Tuesday, May 14, 2013

The Captain Hates the Sea (Columbia, 1934)

by Mark Gabrish Conlan • Copyright © 2013 by Mark Gabrish Conlan • All rights reserved

The film was The Captain Hates the Sea, a 1934 Columbia production that turned out to be the final film by John Gilbert, who’s become axiomatic of the great silent stars who were supposedly undone by the talkies. It’s true that Gilbert’s career did a big nosedive when sound came in — his first starring feature with sound, His Glorious Night, was a major flop and it got ridiculed both when it was new and later (it’s the movie that’s being parodied in Singin’ in the Rain in the scene in which Gene Kelly kisses his way up Jean Hagen’s arm saying nothing but, “I love you, I love you, I love you,” over and over and over) — but from the Gilbert talkies I’ve seen it’s also clear that his failure had nothing to do with his voice per se. The problem seems to have been that Gilbert didn’t know how to act with his voice, how to vary his inflections to convey emotions. In his book The Shattered Silents (which argued that Gilbert flopped in the talkies while Ronald Colman succeeded because Colman and his producer, Sam Goldwyn, realized that he’d have to cultivate a different image and shifted him from romantic melodrama to comedy, while Louis B. Mayer and Irving Thalberg put Gilbert into a talkie debut all too similar to his heavy-breathing silents), Alexander Walker quoted a contemporary reviewer of His Glorious Night, Frank Daugherty of the trade paper Film Spectator, as saying that Gilbert’s “supposedly fiery speeches have all the amorous passion of an assistant director asking another … to stake him to a lunch at Henry’s.” Gilbert’s MGM contract (negotiated by MGM president Nicholas Schenck behind Mayer’s and Thalberg’s backs) finally ran out in 1933 with a Warnersesque drama called Fast Workers, directed by Tod Browning (of all people!), which cast him and Robert Armstrong as construction workers in love with the same girl (Mae Clarke).

Then Greta Garbo asked for him as her leading man in Rouben Mamoulian’s 1933 masterpiece Queen Christina after the studio decided that their first choice, John Barrymore, was too great a risk due to his alcoholism and memory problems; and the second choice, Laurence Olivier, tested but Garbo decided he couldn’t hold his own against her. In that film Gilbert wore way too much makeup — as if he were still thinking in terms of the slow and insensitive films used in the early 1920’s — but turned in a perfectly acceptable if hardly incandescent performance that doesn’t get in the way of what’s otherwise a great movie. Gilbert then fell into the hands of Harry Cohn, president of plucky little Columbia Pictures, who took great joy on the rare occasions when he could one-up MGM: in 1934 he signed opera singer Grace Moore after MGM had dropped her for being overweight, and made a movie called One Night of Love that despite its rather phony story (aspiring opera singer Moore hates her ruthlessly authoritarian voice teacher, Tullio Carminati, but eventually falls in love with him and they literally make beautiful music together) became a blockbuster hit, the most popular opera film to that time and for 17 years thereafter (until The Great Caruso). Cohn was evidently hoping that lightning would strike twice and he’d be able to give Gilbert a great comeback role — at least that’s how the director of The Captain Hates the Sea, Lewis Milestone, recalled it later when Charles Higham and Joel Greenberg interviewed him for their 1969 book The Celluloid Muse: “Cohn … welcomed Gilbert’s prospective rehabilitation and promised him star treatment, provided he behaved properly. But unfortunately Jack was a little too far gone. For a week he’d be perfect, and then he started drinking. That wouldn’t have been so bad if it hadn’t been for the fact that if he drank one day he couldn’t work the next, because by then he had ulcers and would vomit blood and be very ill.”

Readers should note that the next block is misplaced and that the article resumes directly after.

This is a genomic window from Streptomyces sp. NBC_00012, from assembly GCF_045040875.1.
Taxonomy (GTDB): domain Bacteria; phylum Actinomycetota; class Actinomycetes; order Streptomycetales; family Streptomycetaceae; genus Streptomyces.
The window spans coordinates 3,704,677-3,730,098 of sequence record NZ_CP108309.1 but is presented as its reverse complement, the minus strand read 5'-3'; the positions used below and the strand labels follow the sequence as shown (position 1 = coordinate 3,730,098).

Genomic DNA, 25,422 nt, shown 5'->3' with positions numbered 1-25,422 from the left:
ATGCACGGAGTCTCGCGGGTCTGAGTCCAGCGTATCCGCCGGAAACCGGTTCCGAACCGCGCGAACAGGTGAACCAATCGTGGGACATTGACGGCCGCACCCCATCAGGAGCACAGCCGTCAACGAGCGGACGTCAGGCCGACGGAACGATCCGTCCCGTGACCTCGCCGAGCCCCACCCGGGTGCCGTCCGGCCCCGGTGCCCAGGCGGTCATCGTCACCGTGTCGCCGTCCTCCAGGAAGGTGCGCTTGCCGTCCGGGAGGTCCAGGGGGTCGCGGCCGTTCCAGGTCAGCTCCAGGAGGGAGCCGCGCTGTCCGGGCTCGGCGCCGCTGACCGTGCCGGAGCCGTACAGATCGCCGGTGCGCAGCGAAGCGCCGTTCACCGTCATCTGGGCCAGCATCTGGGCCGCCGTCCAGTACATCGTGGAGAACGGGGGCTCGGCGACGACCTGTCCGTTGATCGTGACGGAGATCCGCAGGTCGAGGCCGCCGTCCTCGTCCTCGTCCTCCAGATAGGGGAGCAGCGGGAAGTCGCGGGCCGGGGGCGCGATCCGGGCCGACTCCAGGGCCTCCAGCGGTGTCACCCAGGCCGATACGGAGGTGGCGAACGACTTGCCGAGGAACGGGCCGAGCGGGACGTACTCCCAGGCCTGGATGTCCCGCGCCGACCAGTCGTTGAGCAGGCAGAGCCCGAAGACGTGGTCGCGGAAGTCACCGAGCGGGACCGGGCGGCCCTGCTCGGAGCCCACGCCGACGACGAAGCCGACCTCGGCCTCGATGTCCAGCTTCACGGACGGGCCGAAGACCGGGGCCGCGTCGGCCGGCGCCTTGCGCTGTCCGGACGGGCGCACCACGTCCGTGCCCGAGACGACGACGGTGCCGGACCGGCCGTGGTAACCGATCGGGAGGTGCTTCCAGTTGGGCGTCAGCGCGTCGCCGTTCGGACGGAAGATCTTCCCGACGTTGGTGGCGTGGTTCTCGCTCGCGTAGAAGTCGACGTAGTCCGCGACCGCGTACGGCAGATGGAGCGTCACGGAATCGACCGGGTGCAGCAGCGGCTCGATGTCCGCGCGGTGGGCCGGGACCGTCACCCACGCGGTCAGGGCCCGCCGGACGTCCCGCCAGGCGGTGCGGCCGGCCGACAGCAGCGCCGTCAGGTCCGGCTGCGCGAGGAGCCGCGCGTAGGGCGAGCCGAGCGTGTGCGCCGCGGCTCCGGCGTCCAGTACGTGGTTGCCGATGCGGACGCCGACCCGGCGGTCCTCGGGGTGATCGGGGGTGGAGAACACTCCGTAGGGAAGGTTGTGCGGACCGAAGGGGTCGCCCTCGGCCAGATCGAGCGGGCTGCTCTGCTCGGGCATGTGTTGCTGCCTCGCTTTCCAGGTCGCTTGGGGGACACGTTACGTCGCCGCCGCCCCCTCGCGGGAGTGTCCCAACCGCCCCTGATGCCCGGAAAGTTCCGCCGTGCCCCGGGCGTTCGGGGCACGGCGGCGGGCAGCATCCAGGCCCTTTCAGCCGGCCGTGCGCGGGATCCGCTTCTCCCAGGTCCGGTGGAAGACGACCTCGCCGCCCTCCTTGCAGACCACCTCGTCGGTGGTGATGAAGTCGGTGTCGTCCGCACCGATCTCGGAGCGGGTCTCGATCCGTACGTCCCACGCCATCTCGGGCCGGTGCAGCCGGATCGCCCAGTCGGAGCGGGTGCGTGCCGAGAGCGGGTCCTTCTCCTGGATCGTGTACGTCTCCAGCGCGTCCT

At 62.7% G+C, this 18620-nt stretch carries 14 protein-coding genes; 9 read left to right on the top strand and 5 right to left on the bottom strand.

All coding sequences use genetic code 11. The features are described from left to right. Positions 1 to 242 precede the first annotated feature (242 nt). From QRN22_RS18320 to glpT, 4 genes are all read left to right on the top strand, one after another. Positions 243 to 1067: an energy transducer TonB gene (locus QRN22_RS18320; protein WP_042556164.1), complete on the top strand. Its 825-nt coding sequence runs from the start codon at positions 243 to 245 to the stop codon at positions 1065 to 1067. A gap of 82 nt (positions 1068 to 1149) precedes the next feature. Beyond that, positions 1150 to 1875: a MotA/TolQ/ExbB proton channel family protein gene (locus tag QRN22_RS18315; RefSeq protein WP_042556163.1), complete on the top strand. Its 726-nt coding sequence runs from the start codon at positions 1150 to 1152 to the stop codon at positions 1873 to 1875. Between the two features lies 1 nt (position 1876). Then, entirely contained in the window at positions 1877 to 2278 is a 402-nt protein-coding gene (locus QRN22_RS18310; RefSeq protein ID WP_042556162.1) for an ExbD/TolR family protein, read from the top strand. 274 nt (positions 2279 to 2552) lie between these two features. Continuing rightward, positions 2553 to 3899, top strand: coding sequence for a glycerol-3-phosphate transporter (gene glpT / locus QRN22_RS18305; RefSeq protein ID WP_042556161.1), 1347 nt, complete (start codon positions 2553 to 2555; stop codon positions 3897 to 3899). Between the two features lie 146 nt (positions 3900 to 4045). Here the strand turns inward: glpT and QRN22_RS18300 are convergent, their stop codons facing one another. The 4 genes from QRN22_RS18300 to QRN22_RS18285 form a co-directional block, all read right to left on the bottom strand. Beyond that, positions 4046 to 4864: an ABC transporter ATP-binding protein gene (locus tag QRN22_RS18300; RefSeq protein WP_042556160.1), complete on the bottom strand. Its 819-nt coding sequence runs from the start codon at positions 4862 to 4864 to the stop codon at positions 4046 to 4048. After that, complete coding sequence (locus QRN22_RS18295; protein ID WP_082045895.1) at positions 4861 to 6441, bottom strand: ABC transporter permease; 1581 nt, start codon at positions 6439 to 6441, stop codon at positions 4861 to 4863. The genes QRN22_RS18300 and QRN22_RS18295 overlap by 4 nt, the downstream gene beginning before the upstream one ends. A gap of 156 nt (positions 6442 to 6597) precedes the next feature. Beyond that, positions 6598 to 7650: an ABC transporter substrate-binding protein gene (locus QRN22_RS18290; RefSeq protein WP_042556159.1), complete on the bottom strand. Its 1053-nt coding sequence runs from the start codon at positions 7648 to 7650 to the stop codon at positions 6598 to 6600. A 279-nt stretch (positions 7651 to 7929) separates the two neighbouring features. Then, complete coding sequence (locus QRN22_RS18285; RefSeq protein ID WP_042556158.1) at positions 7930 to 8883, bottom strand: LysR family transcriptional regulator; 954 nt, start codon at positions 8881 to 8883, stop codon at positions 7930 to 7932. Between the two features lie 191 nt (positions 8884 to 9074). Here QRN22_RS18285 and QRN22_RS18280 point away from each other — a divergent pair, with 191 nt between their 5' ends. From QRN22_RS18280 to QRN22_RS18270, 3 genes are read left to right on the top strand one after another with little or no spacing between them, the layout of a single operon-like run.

The legend is that Milestone thought that by casting Gilbert in a film that took place largely at sea — on an ocean liner which takes a cruise from New York to South America and then back — he could isolate him from all sources of alcohol and thereby keep him sober, but he didn’t reckon with the other members of the cast, including such celebrated imbibers as Victor McLaglen, Walter Connolly (who plays the titular captain that hates the sea), Leon Errol (who actually owned a bar in real life), Walter Catlett, and Alison Skipworth, who brought their own liquor supplies and cheerily shared them with Gilbert. In Bob Thomas’s biography Harry Cohn, there’s a story that Cohn got worried when Milestone’s ship sailed and remained at sea for weeks with no rushes back at the studio to show for it, and he sent a radiogram to Milestone reading, “Hurry up. The cost is staggering,” to which Milestone replied, “So is the cast.” What made the actual film seem bizarre in light of those legends is that if the intent was to give John Gilbert a script that would isolate him from booze and keep him clean, sober and on the way to both personal and professional recovery, The Captain Hates the Sea is about the last story Cohn and Milestone should have picked, because the whole movie is about drinking! Gilbert plays, essentially, himself — he’s called “Steve Bramley” and he’s just bombed out of a career in Hollywood (though as a writer, not an actor), and as his part begins he’s in a taxi being taken to the dock by his fiancée Gerta “Gert” Klangi (Tala Birell). He’s breaking their engagement while assuring her that he’s sober and is going to stay that way. Meanwhile, on board the ship former police officer turned private detective Junius P. Schulte (Victor McLaglen) greets his old friend, ship’s steward Mr. Layton (Leon Errol), and needless to say the first thing they and a third acquaintance of theirs do once they get on the ship is share a bottle! Steve shows up at their stateroom and the moment they offer him some Scotch, he makes a brief show of refusal but then pours himself a big tumbler — and he just keeps getting drunker and drunker all movie. About his only connection with reality is a phonograph record of Gert which she recorded and sneaked into his trunk (along with a pull-out phonograph to play it on), which fortunately keeps him from getting too deeply embroiled with the multiple vamps on ship.